I've been trying to wrap my head around the what, why and how of $\lambda$-calculus but I'm unable to come to grips with "why does it work"?

"Intuitively" I get the computability model of Turing Machines (TM). But this $\lambda$-abstraction just leaves me confounded.

Let's assume, TMs don't exist - then how can one be "intuitively" convinced about $\lambda$-calculus's ability to capture this notion of computability. How does having a bunch of functions for everything and their composobility imply computability? What am I missing here? I read Alonzo Church's paper on that but I'm still confused and looking for a more "dummed down" understanding of the same.

  • $\begingroup$ Do you have the same issue with rewriting systems and grammars? In lambda calculus the basic operations are quite simple: function abstraction, function application by substitution, and computation is beta normalization. In other words, I don't see what your problem with it being a reasonable model of computation. $\endgroup$
    – Kaveh
    Commented Feb 12, 2015 at 4:50
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    $\begingroup$ I haven't seen anyone doubt that lambda calculus definable functions are computable. Historically the question was if these are the only intuitively computable functions, which is a completely different issue from what you seem to ask. $\endgroup$
    – Kaveh
    Commented Feb 12, 2015 at 4:55
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    $\begingroup$ One thing that I found helpful was Raymond M Smullyan's book, "To Mock a Mockingbird" which replaces functions with birds in a magic forest (and is a good read) $\endgroup$
    – dspyz
    Commented Feb 12, 2015 at 22:09
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    $\begingroup$ Smullyans book is about combinatory logic $\endgroup$ Commented Feb 24, 2015 at 10:44

2 Answers 2


You're in good company. Kurt Gödel criticized $\lambda$-calculus (as well as his own theory of general recursive functions) as not being a satisfactory notion of computability on the grounds that it is not intuitive, or that it does not sufficiently explain what is going on. In contrast, he found Turing's analysis of computability and the ensuing notion of machine totally convincing. So, don't worry.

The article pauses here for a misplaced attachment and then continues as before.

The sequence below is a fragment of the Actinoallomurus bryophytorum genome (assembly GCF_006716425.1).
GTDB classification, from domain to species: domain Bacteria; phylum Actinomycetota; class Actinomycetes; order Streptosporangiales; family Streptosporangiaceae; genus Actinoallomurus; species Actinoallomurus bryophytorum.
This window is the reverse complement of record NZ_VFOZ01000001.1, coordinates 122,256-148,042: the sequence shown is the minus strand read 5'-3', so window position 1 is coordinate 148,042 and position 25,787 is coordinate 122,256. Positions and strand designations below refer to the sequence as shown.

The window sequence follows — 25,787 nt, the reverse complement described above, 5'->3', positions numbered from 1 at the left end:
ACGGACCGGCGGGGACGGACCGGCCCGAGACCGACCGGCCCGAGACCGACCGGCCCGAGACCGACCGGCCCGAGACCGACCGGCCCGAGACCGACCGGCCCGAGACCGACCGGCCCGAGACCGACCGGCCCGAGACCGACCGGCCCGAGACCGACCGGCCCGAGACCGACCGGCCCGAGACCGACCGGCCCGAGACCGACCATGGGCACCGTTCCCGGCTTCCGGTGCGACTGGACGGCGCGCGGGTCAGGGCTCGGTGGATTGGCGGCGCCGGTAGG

On the other hand, to get some idea on how a model of computability works, it's best to write some programs in it. But you do not have to do it in pure $\lambda$-calculus, although it's fun (in the same sort of way that firewalking is). You can use a modern descendant of $\lambda$-calculus, such as Haskell.

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    $\begingroup$ If firewalking is as fun as you say, then I must to try it. $\endgroup$ Commented Feb 12, 2015 at 8:45
  • $\begingroup$ Andrej, do you know any reference for these? Godel didn't accept Chruch's model as capturing all commutable functions but I don't remember seeing anywhere that he criticized the model much further than that. His criticism of Church's lambada calculus model was on par with his criticism of his own Godel-Herbrand general recursive functions as far as I know. $\endgroup$
    – Kaveh
    Commented Feb 12, 2015 at 9:42
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    $\begingroup$ I think you want K. Godel: "Some Remarks on the Undecidability Results", In Solomon Feferman, John Dawson & Stephen Kleene (eds.), Kurt Gödel: Collected Works Vol. Ii. Oxford University Press. 305--306 (1972). See books.google.si/… $\endgroup$ Commented Feb 12, 2015 at 10:01

You program in it! Take a look at church encodings. You can see how pretty much all arithmetic can be performed which should probably convince you that it is extremely powerful. I like to look at operations on lists however. You can define most any data structure in terms of a function that does the most important operation on it.

For instance an encoding of a list is the fold function that folds over it. Note this is not Church's encoding but one I got from Percie's types and programming languages. Church's pair encodings do not give us recursion we have to add it back in ourselves with some kind of recursion combinator.

so a list takes two arguments, a function to do the folding, and a initial value to plug into the fold at some point.

cons x xs = lam f. lam a. f x (xs f a)
nil       = lam f. lam a. a

now we can define a summation given an add function (see church encodings from above)

sum xs = xs add 0

we can do more and define a map function

consApply f x xs = cons (f x) xs
map f xs = xs (consApply f) nil

if you are still not convinced that there is computation going on here and want to make sure that you can perform any computation then check out the fixed point combinator. It hurts my head a bit to think about sometimes however so I'm not sure I would call it intuitive but if you manually evaluate it with some arguments you can see what is going on.


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